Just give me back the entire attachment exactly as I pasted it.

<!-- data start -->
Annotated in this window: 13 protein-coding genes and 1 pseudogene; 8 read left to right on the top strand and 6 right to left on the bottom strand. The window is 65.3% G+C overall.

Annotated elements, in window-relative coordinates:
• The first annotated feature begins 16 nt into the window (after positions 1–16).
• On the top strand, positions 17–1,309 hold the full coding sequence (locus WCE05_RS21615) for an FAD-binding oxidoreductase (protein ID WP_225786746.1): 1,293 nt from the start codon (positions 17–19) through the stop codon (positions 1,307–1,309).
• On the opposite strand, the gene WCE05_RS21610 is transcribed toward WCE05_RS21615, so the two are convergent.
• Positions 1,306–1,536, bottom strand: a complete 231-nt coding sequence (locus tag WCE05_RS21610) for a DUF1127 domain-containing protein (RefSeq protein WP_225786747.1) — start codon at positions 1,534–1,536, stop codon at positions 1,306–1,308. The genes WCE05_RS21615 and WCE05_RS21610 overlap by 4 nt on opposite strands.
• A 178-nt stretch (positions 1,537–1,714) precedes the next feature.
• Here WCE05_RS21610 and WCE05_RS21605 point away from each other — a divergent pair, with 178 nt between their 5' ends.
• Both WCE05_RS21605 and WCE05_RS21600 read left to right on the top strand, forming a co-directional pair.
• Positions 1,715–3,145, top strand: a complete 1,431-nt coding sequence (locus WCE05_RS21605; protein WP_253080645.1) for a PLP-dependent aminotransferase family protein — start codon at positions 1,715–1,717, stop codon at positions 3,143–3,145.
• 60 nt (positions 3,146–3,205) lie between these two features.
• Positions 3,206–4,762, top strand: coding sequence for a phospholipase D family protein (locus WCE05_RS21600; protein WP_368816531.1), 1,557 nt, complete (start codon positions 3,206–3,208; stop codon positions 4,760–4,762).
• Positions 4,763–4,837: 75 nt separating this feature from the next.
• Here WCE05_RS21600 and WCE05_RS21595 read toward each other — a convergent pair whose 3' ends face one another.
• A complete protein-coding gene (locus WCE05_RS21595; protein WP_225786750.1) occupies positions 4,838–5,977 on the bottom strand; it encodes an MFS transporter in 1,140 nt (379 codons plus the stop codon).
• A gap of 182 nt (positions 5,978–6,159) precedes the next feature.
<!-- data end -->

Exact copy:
Annotated in this window: 13 protein-coding genes and 1 pseudogene; 8 read left to right on the top strand and 6 right to left on the bottom strand. The window is 65.3% G+C overall.

Annotated elements, in window-relative coordinates:
• The first annotated feature begins 16 nt into the window (after positions 1–16).
• On the top strand, positions 17–1,309 hold the full coding sequence (locus WCE05_RS21615) for an FAD-binding oxidoreductase (protein ID WP_225786746.1): 1,293 nt from the start codon (positions 17–19) through the stop codon (positions 1,307–1,309).
• On the opposite strand, the gene WCE05_RS21610 is transcribed toward WCE05_RS21615, so the two are convergent.
• Positions 1,306–1,536, bottom strand: a complete 231-nt coding sequence (locus tag WCE05_RS21610) for a DUF1127 domain-containing protein (RefSeq protein WP_225786747.1) — start codon at positions 1,534–1,536, stop codon at positions 1,306–1,308. The genes WCE05_RS21615 and WCE05_RS21610 overlap by 4 nt on opposite strands.
• A 178-nt stretch (positions 1,537–1,714) precedes the next feature.
• Here WCE05_RS21610 and WCE05_RS21605 point away from each other — a divergent pair, with 178 nt between their 5' ends.
• Both WCE05_RS21605 and WCE05_RS21600 read left to right on the top strand, forming a co-directional pair.
• Positions 1,715–3,145, top strand: a complete 1,431-nt coding sequence (locus WCE05_RS21605; protein WP_253080645.1) for a PLP-dependent aminotransferase family protein — start codon at positions 1,715–1,717, stop codon at positions 3,143–3,145.
• 60 nt (positions 3,146–3,205) lie between these two features.
• Positions 3,206–4,762, top strand: coding sequence for a phospholipase D family protein (locus WCE05_RS21600; protein WP_368816531.1), 1,557 nt, complete (start codon positions 3,206–3,208; stop codon positions 4,760–4,762).
• Positions 4,763–4,837: 75 nt separating this feature from the next.
• Here WCE05_RS21600 and WCE05_RS21595 read toward each other — a convergent pair whose 3' ends face one another.
• A complete protein-coding gene (locus WCE05_RS21595; protein WP_225786750.1) occupies positions 4,838–5,977 on the bottom strand; it encodes an MFS transporter in 1,140 nt (379 codons plus the stop codon).
• A gap of 182 nt (positions 5,978–6,159) precedes the next feature.